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See detailUnraveling immune recovery after allogeneic hematopoietic stem cell transplantation: the contribution of flow cytometry
Ehx, Grégory ULg; BARON, Frédéric ULg

Conference (2015, November 19)

Allogeneic hematopoietic cell transplantation (allo-HCT) is frequently used as treatment for patients with hematological disorders. Main causes of failure of allo-HCT include disease relapse, graft-versus ... [more ▼]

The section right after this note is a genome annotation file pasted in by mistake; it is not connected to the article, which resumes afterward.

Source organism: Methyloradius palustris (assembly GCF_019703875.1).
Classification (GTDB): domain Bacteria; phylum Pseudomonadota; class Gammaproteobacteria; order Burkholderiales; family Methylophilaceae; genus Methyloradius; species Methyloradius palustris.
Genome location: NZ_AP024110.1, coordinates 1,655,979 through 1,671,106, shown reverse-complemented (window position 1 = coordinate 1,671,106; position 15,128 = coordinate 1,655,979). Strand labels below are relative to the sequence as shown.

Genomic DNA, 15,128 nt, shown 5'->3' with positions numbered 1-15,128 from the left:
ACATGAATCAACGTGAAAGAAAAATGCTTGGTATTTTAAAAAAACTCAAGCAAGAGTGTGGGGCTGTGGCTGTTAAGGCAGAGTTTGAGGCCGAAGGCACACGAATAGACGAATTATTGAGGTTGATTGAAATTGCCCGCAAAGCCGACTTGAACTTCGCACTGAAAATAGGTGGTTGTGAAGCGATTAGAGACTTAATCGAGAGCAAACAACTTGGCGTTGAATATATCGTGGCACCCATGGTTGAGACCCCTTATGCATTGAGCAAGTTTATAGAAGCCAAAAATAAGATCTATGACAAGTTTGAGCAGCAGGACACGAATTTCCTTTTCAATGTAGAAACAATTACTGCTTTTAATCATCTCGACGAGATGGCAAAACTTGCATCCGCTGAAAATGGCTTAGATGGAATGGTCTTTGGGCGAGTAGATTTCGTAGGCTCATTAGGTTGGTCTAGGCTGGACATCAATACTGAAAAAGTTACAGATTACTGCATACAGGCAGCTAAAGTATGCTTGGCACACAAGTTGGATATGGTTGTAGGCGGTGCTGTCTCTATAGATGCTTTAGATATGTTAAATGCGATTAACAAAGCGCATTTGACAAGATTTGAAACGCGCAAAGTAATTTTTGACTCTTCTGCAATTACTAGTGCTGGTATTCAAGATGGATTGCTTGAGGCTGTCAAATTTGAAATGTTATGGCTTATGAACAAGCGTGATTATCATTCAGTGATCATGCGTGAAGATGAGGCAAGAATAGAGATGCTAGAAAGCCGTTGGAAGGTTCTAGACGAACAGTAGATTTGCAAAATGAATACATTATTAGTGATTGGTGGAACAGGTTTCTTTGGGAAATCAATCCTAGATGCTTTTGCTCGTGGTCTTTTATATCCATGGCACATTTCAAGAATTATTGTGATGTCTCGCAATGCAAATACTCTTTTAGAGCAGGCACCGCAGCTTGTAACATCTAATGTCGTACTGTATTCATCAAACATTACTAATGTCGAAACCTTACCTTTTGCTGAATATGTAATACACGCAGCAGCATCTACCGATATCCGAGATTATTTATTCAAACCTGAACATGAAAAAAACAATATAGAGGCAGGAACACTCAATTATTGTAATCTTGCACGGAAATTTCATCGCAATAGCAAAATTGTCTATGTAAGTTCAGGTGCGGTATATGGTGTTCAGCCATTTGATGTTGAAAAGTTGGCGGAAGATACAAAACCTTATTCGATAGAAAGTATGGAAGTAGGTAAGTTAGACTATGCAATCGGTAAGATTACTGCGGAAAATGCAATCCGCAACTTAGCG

Allogeneic hematopoietic cell transplantation (allo-HCT) is frequently used as treatment for patients with hematological disorders. Main causes of failure of allo-HCT include disease relapse, graft-versus-host disease (GVHD) and infections, stressing the need for research focusing at immune reconstitution after allo-HCT. T cell recovery after allo-HCT depends on both homeostatic peripheral expansion (HPE) of donor T cells contained in the graft, and T cell neo-production from donor hematopoietic stem cells (thymo-dependent pathway). In young patients undergoing allo-HCT, most circulating T cells during the first months following allo-HCT are the progeny of T cells infused with the graft through HPE. Specifically, consequently to the lymphopenia caused by the conditioning regimen, IL-7 and IL-15 are not consumed and lead to different mechanisms of HPE according to the concerned cells. Beyond day 100, neo-generation of T cells by the thymus is progressively set up and plays an increasing role in reconstituting the T cell pool in patients younger than 60 years. Since HPE allows the expansion of non-tolerant T cells, it has been postulated that HPE is the driving force of graft-versus-tumor effects, but also of GVHD. Regulatory T cells (Tregs) represent a fraction of CD4+ T cells that are indispensable for maintaining immunological self-tolerance. They constitutively express the forkhead box protein 3 factor (FoxP3) in their nuclei, and CD25 (the high-affinity component of the trimeric form of the interleukin 2 (IL-2) receptor) on their cell surface. Consequently, IL-2 is the key cytokine for Treg homeostasis. Interestingly, a deficit in Treg homeostasis has been demonstrated in patients with GVHD, and correction of the Treg homeostasis by low-dose IL-2 administration induced clinical responses in the majority of patients with GVHD. The presentation will discuss how flow cytometry can be used to monitor T cell recovery after allo-HCT, with a special focus of new techniques allowing studying Treg reconstitution / homeostasis after allo-HCT. [less ▲]